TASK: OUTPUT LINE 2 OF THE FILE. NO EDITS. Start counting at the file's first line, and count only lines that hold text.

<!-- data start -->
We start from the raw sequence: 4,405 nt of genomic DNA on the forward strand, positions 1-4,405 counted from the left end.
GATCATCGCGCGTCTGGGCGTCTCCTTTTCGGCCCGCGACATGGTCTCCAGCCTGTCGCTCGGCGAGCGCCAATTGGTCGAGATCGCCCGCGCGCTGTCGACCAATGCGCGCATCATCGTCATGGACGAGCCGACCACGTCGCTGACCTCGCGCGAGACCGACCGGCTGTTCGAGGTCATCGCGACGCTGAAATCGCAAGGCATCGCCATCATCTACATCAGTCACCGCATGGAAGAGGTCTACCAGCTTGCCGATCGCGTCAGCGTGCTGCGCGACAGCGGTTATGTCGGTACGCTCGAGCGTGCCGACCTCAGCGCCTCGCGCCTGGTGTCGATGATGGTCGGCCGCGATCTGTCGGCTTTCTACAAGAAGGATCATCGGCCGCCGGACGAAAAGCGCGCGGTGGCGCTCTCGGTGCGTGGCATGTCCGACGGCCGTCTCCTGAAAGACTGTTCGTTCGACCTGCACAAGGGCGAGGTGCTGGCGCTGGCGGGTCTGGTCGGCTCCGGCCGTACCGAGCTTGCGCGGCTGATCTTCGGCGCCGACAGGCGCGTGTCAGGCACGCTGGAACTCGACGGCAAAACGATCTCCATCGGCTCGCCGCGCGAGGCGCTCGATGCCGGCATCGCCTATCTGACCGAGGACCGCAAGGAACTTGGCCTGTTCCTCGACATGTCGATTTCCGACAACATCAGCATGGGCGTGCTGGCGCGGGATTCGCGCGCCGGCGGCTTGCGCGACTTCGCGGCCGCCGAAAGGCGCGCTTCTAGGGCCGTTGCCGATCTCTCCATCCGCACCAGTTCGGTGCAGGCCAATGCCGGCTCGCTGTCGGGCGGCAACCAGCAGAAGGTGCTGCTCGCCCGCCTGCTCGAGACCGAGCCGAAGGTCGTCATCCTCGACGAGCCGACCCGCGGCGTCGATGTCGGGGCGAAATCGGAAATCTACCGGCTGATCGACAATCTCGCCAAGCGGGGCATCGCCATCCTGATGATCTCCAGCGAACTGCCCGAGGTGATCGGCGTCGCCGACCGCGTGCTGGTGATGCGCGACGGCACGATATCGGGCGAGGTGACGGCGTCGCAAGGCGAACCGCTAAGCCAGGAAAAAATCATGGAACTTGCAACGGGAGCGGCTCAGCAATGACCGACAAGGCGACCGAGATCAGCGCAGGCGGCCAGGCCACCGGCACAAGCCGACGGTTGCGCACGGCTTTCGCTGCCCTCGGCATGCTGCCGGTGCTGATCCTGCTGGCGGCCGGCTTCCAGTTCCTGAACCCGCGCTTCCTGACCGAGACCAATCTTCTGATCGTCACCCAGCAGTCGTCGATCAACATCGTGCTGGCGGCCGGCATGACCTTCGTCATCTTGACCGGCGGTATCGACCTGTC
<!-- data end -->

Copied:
GATCATCGCGCGTCTGGGCGTCTCCTTTTCGGCCCGCGACATGGTCTCCAGCCTGTCGCTCGGCGAGCGCCAATTGGTCGAGATCGCCCGCGCGCTGTCGACCAATGCGCGCATCATCGTCATGGACGAGCCGACCACGTCGCTGACCTCGCGCGAGACCGACCGGCTGTTCGAGGTCATCGCGACGCTGAAATCGCAAGGCATCGCCATCATCTACATCAGTCACCGCATGGAAGAGGTCTACCAGCTTGCCGATCGCGTCAGCGTGCTGCGCGACAGCGGTTATGTCGGTACGCTCGAGCGTGCCGACCTCAGCGCCTCGCGCCTGGTGTCGATGATGGTCGGCCGCGATCTGTCGGCTTTCTACAAGAAGGATCATCGGCCGCCGGACGAAAAGCGCGCGGTGGCGCTCTCGGTGCGTGGCATGTCCGACGGCCGTCTCCTGAAAGACTGTTCGTTCGACCTGCACAAGGGCGAGGTGCTGGCGCTGGCGGGTCTGGTCGGCTCCGGCCGTACCGAGCTTGCGCGGCTGATCTTCGGCGCCGACAGGCGCGTGTCAGGCACGCTGGAACTCGACGGCAAAACGATCTCCATCGGCTCGCCGCGCGAGGCGCTCGATGCCGGCATCGCCTATCTGACCGAGGACCGCAAGGAACTTGGCCTGTTCCTCGACATGTCGATTTCCGACAACATCAGCATGGGCGTGCTGGCGCGGGATTCGCGCGCCGGCGGCTTGCGCGACTTCGCGGCCGCCGAAAGGCGCGCTTCTAGGGCCGTTGCCGATCTCTCCATCCGCACCAGTTCGGTGCAGGCCAATGCCGGCTCGCTGTCGGGCGGCAACCAGCAGAAGGTGCTGCTCGCCCGCCTGCTCGAGACCGAGCCGAAGGTCGTCATCCTCGACGAGCCGACCCGCGGCGTCGATGTCGGGGCGAAATCGGAAATCTACCGGCTGATCGACAATCTCGCCAAGCGGGGCATCGCCATCCTGATGATCTCCAGCGAACTGCCCGAGGTGATCGGCGTCGCCGACCGCGTGCTGGTGATGCGCGACGGCACGATATCGGGCGAGGTGACGGCGTCGCAAGGCGAACCGCTAAGCCAGGAAAAAATCATGGAACTTGCAACGGGAGCGGCTCAGCAATGACCGACAAGGCGACCGAGATCAGCGCAGGCGGCCAGGCCACCGGCACAAGCCGACGGTTGCGCACGGCTTTCGCTGCCCTCGGCATGCTGCCGGTGCTGATCCTGCTGGCGGCCGGCTTCCAGTTCCTGAACCCGCGCTTCCTGACCGAGACCAATCTTCTGATCGTCACCCAGCAGTCGTCGATCAACATCGTGCTGGCGGCCGGCATGACCTTCGTCATCTTGACCGGCGGTATCGACCTGTC